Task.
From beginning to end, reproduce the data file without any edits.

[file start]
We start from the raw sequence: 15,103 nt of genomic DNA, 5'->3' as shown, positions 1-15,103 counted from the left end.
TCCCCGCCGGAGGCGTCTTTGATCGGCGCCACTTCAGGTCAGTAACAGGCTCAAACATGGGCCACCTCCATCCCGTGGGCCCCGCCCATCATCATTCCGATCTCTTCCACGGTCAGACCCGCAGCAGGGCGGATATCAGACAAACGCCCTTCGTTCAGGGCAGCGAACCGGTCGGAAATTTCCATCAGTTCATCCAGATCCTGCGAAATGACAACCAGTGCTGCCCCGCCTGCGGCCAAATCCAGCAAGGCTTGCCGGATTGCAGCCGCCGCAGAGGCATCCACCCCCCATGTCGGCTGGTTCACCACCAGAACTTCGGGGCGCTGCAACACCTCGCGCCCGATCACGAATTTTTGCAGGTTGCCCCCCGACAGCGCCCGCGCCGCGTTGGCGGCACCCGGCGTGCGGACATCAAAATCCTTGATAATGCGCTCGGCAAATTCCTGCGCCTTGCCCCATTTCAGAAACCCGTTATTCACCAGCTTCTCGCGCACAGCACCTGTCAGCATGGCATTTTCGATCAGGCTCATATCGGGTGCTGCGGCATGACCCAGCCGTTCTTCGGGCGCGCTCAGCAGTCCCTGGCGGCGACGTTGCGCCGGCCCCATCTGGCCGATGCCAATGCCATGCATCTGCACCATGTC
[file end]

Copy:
We start from the raw sequence: 15,103 nt of genomic DNA, 5'->3' as shown, positions 1-15,103 counted from the left end.
TCCCCGCCGGAGGCGTCTTTGATCGGCGCCACTTCAGGTCAGTAACAGGCTCAAACATGGGCCACCTCCATCCCGTGGGCCCCGCCCATCATCATTCCGATCTCTTCCACGGTCAGACCCGCAGCAGGGCGGATATCAGACAAACGCCCTTCGTTCAGGGCAGCGAACCGGTCGGAAATTTCCATCAGTTCATCCAGATCCTGCGAAATGACAACCAGTGCTGCCCCGCCTGCGGCCAAATCCAGCAAGGCTTGCCGGATTGCAGCCGCCGCAGAGGCATCCACCCCCCATGTCGGCTGGTTCACCACCAGAACTTCGGGGCGCTGCAACACCTCGCGCCCGATCACGAATTTTTGCAGGTTGCCCCCCGACAGCGCCCGCGCCGCGTTGGCGGCACCCGGCGTGCGGACATCAAAATCCTTGATAATGCGCTCGGCAAATTCCTGCGCCTTGCCCCATTTCAGAAACCCGTTATTCACCAGCTTCTCGCGCACAGCACCTGTCAGCATGGCATTTTCGATCAGGCTCATATCGGGTGCTGCGGCATGACCCAGCCGTTCTTCGGGCGCGCTCAGCAGTCCCTGGCGGCGACGTTGCGCCGGCCCCATCTGGCCGATGCCAATGCCATGCATCTGCACCATGTC